Tuesday, November 18, 2014


Please note that Dino246.com is temporarily down and will be back up on Dec 1. The blog and its archives are unaffected. 

Any inquires before then can be directed to dino246@live.com

Sorry for the inconvenience 

Wednesday, November 12, 2014

New Dino246.com Product: No Drill Magnetic License Plate Mount

Originally the sheet metal on Dino's were not drilled at the factory for a rear license plate. This task was left to the discretion of the dealership with no official guides offered by the factory. As you can imagine this led to all sorts of unique interpretations of what the 'correct' spot was.

In our case after hours and hours of metal work we could not bring ourselves to drill a hole in the beautifully restored rear panel of our Dino and set about coming up with a solution that would allow a good mounting of the license plate without compromising the metal or the paintwork.

With this introduce a new product offering on Dino246.com which is a magnetic license plate mount kit. We'll repeat the link at the bottom but for the really excited here it is:


Kit is available in high polish chrome or semi-gloss black finish

The kit is made up of a high quality stainless steel license plate frame (available in semi-gloss black or polished chrome finish) together with special rubber coated high strength magnets that securely fix the assembly to the body.

Once installed the assembly fits nice and tight up against the body and shows no signs to any observers that the only thing holding it on are magnets.

Removal is very easy and the rubber coated magnets ensure that the paint is perfectly protected. The easy removal of the plate is particularly useful for cleaning as the exhaust on these cars is known for kicking up some soot on the rear of the car.

Also included in the kit are decorative screw covers for those owners who would prefer to not have visible fasteners. Screw covers come in chrome or black depending on the frame ordered.

We have tested this product on the road for over 1000 miles without the slightest issue. The frame stays perfectly secured and the paint underneath is totally unblemished.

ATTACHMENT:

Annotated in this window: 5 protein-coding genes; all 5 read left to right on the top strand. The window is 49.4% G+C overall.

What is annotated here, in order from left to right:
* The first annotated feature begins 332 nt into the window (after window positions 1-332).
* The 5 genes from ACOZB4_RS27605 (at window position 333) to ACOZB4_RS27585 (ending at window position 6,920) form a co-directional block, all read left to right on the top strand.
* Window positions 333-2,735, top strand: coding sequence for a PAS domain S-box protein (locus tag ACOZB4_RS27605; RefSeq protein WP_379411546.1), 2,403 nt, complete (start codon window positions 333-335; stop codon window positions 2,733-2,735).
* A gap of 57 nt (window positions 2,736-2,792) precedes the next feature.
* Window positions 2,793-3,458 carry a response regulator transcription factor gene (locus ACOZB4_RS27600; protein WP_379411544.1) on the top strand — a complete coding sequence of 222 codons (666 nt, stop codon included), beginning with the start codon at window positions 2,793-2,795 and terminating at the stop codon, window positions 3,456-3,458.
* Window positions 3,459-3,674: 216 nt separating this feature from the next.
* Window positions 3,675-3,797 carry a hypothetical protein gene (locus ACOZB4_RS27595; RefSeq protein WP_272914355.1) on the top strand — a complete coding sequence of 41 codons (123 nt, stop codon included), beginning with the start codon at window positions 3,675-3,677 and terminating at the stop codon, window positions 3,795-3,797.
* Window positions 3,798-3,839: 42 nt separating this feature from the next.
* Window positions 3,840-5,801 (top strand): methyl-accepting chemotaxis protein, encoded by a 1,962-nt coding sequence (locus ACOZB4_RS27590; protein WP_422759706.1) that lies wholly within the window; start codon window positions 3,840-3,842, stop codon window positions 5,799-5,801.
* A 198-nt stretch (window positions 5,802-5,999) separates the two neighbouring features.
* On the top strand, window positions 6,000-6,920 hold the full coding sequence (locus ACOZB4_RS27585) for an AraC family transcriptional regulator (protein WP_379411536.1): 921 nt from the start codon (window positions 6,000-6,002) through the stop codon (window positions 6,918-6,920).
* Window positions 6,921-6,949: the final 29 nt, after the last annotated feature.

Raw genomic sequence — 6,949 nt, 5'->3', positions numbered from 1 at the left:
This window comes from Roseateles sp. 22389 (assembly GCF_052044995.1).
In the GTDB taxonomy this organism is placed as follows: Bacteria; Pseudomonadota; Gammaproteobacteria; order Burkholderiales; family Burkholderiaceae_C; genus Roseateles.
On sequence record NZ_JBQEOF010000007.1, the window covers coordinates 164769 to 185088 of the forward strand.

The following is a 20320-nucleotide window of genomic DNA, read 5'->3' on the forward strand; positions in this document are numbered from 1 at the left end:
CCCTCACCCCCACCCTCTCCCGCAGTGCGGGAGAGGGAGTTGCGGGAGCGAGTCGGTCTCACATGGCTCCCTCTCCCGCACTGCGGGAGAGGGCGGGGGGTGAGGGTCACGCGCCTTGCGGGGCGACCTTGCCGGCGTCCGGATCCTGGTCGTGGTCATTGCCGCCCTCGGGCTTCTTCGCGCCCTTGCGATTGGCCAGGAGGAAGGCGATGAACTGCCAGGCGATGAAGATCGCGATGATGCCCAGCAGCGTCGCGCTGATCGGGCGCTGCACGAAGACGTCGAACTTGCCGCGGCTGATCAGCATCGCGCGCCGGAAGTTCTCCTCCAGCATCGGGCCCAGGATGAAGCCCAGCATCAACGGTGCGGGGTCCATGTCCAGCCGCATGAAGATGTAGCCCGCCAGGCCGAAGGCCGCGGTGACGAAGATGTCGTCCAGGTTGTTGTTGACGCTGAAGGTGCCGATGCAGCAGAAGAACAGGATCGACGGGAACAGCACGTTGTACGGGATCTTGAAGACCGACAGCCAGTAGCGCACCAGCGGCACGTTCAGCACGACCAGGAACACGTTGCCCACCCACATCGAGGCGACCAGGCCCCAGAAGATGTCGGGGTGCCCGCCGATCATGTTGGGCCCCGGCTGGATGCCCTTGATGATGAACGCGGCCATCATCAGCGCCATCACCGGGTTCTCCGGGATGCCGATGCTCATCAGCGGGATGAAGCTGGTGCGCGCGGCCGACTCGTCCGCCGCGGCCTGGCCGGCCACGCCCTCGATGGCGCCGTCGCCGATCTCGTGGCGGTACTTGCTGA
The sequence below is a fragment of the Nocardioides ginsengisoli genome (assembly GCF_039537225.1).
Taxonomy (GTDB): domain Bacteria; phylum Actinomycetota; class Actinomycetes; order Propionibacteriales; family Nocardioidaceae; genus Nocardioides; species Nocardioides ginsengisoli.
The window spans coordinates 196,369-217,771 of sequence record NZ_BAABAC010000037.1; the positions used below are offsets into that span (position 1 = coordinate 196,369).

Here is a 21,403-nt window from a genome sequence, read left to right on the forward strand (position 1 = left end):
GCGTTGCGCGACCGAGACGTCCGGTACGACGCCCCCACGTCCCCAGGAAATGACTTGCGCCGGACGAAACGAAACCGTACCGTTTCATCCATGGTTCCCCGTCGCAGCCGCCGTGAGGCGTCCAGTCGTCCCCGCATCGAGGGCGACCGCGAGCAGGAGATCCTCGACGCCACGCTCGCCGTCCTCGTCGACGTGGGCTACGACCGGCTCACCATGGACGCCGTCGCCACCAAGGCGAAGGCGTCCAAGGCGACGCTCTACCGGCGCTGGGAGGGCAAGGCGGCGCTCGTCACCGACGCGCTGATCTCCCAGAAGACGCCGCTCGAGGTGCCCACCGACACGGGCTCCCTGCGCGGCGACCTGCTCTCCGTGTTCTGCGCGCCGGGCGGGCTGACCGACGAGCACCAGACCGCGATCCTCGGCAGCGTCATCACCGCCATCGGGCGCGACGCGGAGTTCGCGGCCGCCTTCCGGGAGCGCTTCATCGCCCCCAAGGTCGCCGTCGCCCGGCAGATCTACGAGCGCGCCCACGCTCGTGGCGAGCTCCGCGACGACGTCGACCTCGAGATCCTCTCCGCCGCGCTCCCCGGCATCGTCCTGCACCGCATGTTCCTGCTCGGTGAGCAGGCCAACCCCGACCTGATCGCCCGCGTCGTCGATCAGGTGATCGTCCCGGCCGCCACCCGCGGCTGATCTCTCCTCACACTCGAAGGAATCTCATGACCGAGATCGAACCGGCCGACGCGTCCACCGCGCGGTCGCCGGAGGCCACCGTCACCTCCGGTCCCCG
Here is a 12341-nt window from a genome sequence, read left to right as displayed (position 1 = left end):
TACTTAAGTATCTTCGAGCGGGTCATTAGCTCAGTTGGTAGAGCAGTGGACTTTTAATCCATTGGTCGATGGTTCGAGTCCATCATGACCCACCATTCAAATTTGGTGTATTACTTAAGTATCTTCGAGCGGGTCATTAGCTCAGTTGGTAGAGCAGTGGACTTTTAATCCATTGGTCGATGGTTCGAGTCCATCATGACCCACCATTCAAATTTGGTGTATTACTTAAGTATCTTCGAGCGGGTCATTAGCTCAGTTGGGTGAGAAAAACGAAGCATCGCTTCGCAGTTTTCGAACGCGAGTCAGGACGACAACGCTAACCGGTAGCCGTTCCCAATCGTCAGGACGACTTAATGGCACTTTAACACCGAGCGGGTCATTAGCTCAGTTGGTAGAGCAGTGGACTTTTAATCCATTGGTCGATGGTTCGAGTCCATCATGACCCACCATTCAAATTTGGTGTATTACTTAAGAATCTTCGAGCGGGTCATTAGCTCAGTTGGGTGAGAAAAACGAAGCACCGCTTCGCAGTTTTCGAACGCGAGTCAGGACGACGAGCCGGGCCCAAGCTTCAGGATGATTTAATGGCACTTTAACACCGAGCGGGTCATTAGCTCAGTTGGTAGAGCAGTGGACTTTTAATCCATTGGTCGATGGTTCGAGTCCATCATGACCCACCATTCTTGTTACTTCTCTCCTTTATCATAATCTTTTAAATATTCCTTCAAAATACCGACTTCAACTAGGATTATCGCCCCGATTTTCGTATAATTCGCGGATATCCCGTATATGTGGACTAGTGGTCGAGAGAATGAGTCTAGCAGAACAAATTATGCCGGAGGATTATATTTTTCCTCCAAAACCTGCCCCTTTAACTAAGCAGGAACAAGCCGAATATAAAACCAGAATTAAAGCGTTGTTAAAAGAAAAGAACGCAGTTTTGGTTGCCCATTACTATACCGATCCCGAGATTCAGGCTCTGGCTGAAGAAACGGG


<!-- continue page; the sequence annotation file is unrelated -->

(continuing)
A few product notes:

- Plate frame is sized for North American license plates only and is 50 State Legal as it does not block registration stickers.

- This assembly is not intended to be a concours correct item however it solves the issue of mounting a plate frame without making holes on a concours correct car.

- Because this kit relies on magnets to hold the license plate in place it is for cars with steel bodies only (sorry to the Dino 206 owners out there).

- While it works great on a Dino this kit is fully applicable to any other car with a rear steel surface on which to mount a license plate (of which there are many).

Purchase Online:


or click on the 'Store' link above (product is about half way down the page)

Friday, September 5, 2014

Carb Tuning #6: Modern Fuels & Jet Selection When Tuning

Understanding Modern Fuels

Todays post will have no pictures but we cannot stress enough the importance of reading and understanding the following:

Modern fuels sold worldwide are WEAKER than those sold 40+ years ago when the Dino was a new car!

If you choose not to take this at face value then below is a link to a more technical explanation of why modern fuels differ from those of a few decades ago:

Impact of Today's Fuels on Carbureted Engines

Returning to carb tuning this is important because understanding that modern fuels do not carry as much energy per volume means that the jet sizes listed in the factory shop manual are incorrect. This is not to say that the factory is wrong and that we know best. Remember that the shop manual was written over 40 years ago and the jet sizes quoted would have been right for the fuels available back then. Since the manual has not been updated for the times we hope that this blog post helps to determine the correct jet sizes for the fuel that is available in your area.

Regular blog followers will also know the meaning of the term 'pixie dust' and it is from one of these experiences that we were compelled to make the series of posts on carb tuning. We were misled into believing that a particular and well regarded mechanic had a special knowledge as to how to set up the carbs on our Dino. In the end we wasted a bunch of time and money on a guy who only would fiddle (and who knows how knowledgably) with the idle speed screws and idle mixture screws. He never once came close to replacing a jet nor did he know that modern fuels differed from what is available now. For him the 'Ferrari jet sizes' were carved in stone tablets brought down from the mountains so it was blasphemy to question them. Needless to say we got the heck away from him, learned what was right, and chose to share it here on the hopes of saving someone else the problems and unnecessary expense we went through.

Selecting the best jets

In 2014 if you are using the stock jet sizes in your carbs then your engine is not running at its best and likely far from it regardless of the condition of your engine or ignition system.

If you have read our previous posts on carburetor tuning you will now know 3 simple things: